Automattic Valued Between $150-300M

This post on Mashable caught my eye:

After the recent acquisition of Gravatar, surely the company is looking for as high of a valuation as possible, which could be anywhere between $150 million to $300 million right now. Automattic has reportedly raised just over $1 million in funding.

This is one of my favorite companies in the Valley because they continually turn out top shelf software, don’t whore themselves out for attention, and have fundamentally redefined the market they are in.

There are few companies that can catch them so it’s not surprising to think that Automattic could be worth a lot of money, but that should be less headline grabbing than the fact that they did all that with $1.1m in financing. Here’s Toni’s post on the financing they did last year.

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About that BEA / Oracle Thing

This is a huge win for Oracle and for its customers that are running PeopleSoft. And, if you are running your PeopleSoft application on top of the Oracle Database you’re entire stack will be Oracle’s products, with the exception of the Operating System. Think about it ….. The total cost of ownership will be dramatically reduced!
Derek Tomei

Can someone point me to an example of how giving one vendor total control of your “stack” has resulted in lower cost of ownership…


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SlashID is a new identity service that promises to solve the problem of having too many credentials for too many websites.

I read some of the details and thought it sounded pretty interesting, so I registered:

SlashID manages your passwords so that your password never leaves your computer. The SlashID doesn’t know your password, and therefore cannot lose or disclose it to anyone.

SlashID never issues assertions, which means that no web sites have to ever rely on us for the authentication of their users. Instead, SlashID helps your browser decrypt your Shared Secret, which is then sent directly to the Website, without disclosing it to SlashID.

As much as I like the concept of what SlashID is doing I have to admit that I didn’t get far in real world experience. The single biggest inhibitor is that when you register you get dropped into the console application where you manage your subscriptions, however, there are no UI cues that guide you through the all important steps that are required to actually be productive with the service.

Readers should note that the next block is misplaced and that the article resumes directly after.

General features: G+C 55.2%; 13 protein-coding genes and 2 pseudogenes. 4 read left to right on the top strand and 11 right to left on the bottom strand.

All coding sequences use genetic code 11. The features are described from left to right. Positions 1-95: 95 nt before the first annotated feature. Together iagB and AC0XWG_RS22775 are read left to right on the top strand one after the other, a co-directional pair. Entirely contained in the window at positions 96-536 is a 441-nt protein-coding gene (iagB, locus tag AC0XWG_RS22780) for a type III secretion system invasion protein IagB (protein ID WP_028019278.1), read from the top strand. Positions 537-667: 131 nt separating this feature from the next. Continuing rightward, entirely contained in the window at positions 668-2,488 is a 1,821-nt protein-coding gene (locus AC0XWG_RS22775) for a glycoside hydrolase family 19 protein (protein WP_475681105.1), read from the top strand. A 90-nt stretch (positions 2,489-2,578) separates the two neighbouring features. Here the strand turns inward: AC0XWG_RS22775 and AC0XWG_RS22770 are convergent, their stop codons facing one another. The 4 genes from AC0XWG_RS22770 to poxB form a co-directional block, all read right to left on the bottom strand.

Secondly, and more significant than the UI issue, is that the service requires that the website or application service build in the SlashID service and only a couple are currently available and integrated today, WordPress being the most recognized brand, but again I had difficulty understanding what I was supposed to do in order to take advantage of this.

I think they way they have thought through the security of this identity service is compelling but it’s too damn hard to be successful with from minute one and that’s a problem. Furthermore, anything that requires developers to integrate the service is going to be a tough rock to push, as has been the case with OpenID.

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Sony PS3 Price Cut – Again

I’ve written so many times that Sony’s PS3 is a bomb and they should just call a do-over that I am actually getting tired of the story. There’s only so much validation I can take:

Sony Corp. is slashing the starting price for PlayStation 3 consoles in the U.S. by $100, its latest attempt to boost slow sales of the machine in time for the holiday season.

The lower price will probably help, but Micrsoft is including 2 really good games with the Xbox360 so the net cost is about $90 lower than the sale price, meaning Sony is still quite a bit more expensive than Microsoft. Also, the fact that the $399 version won’t play PS2 titles could be yet another bad decision on Sony’s part given that the
PS3 titles haven’t really lit up in the marketplace.

Back to the previous posts on this, when I first started writing about this I had people commenting that I was wrong for a number of reasons, including the very good observation that the PS3 is the cheapest Blu-ray DVD player you can get and that alone makes it worth it. I also pointed out that Sony was dragging down their PS3 partners with the failure of the PS3 to take the market by storm and the consequences for the Blu-ray vs. HD-DVD battle between Sony and Toshiba.

Interestingly, when I wrote about it in July no one disagreed about what a disaster this product has been for Sony. The market has decided: Sony’s PS3 is a big loser, the Wii kicks ass, and even with their manufacturing problems the Xbox360 more than delivers the groceries.

So why do I continue to write about it? Aside from my interests in gaming, the PS3 story is a fascinating case study in how market fortunes in markets dominated by few competitors can change, how evolving markets turn traditional strengths into weaknesses (in this case the rise of older games not interested in FPS titles that depend on cutting edge technology), and lastly, how closed ecosystems are impacted.

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